Photographer's Note

Sunset is the time at which the sun disappears below the horizon in the west. It should not be confused with dusk, which is the point at which darkness falls, some time after the beginning of twilight when the sun itself sets.
The sunset is often more brightly colored than the sunrise, with the shades of red and orange being more vibrant. The atmosphere responds in a number of ways to exposure to the sun during daylight hours. In particular, there tends to be more dust in the lower atmosphere at the end of the day than at the beginning. During the day, the sun heats the surface of the Earth, lowering the relative humidity and increasing wind speed and turbulence, which serves to lift dust into the air.

The red hues of the sky at sunset and sunrise are caused by Rayleigh scattering, the same mechanism that causes the sky to be blue.
As light travels through the atmosphere, some of it is scattered at large angles by small particles. This type of scattering, where the particles are much smaller than the wavelength, is called Rayleigh scattering. Because Rayleigh scattering is much stronger for shorter wavelengths, like blue, the light from a clear sky is blue. Likewise, as the blue component is scattered out of a ray of sunlight, the remaining light becomes yellower. At sunrise or sunset the light has traveled a long distance through the atmosphere leaving only the longest wavelengths like orange and red. The reddened sunlight illuminates clouds and other particles. The combination of orange and red clouds and the blue sky can produce a variety of colors.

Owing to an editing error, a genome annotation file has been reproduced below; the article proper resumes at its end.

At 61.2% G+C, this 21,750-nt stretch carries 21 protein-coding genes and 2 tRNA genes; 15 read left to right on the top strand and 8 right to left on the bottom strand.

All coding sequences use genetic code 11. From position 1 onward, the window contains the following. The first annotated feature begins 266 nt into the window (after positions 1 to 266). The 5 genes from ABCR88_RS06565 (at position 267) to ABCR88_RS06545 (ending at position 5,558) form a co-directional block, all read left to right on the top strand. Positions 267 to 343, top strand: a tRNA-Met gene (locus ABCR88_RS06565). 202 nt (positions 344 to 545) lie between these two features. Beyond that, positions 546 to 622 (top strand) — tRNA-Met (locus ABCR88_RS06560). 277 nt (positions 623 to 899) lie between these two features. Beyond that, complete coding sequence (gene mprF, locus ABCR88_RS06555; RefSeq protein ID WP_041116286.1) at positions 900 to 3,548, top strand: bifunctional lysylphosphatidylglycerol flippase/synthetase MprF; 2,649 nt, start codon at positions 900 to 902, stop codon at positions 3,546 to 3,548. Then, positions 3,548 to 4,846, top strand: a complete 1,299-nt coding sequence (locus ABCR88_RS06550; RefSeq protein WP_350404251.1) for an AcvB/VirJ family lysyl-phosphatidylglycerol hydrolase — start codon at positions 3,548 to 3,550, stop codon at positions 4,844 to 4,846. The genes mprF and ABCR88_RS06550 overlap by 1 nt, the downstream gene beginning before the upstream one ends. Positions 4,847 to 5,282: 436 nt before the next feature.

Volcanic eruptions release particles into the atmosphere that affect scattering. A number of eruptions in recent times, such as those of Mount Pinatubo in 1991 and Krakatoa in 1883, have been sufficiently large to produce remarkable sunsets and sunrises all over the world.
Sometimes just before sunrise or after sunset a green flash can be seen.

Model: NIKON D40
Software: Ver.1.10
Exposure Time: 10/600 sec
F-Stop: f/4.5
ISO Speed Ratings: 1600
Focal Length: 34 mm
Date Taken: 2008-05-01 18:21
Metering Mode: Pattern
Flash: Flash fired, auto mode, return light not detected
File Size: 190 kb

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Additional Photos by Paolo Motta (Paolo) Gold Star Critiquer/Gold Star Workshop Editor/Gold Note Writer [C: 3752 W: 144 N: 8842] (41230)
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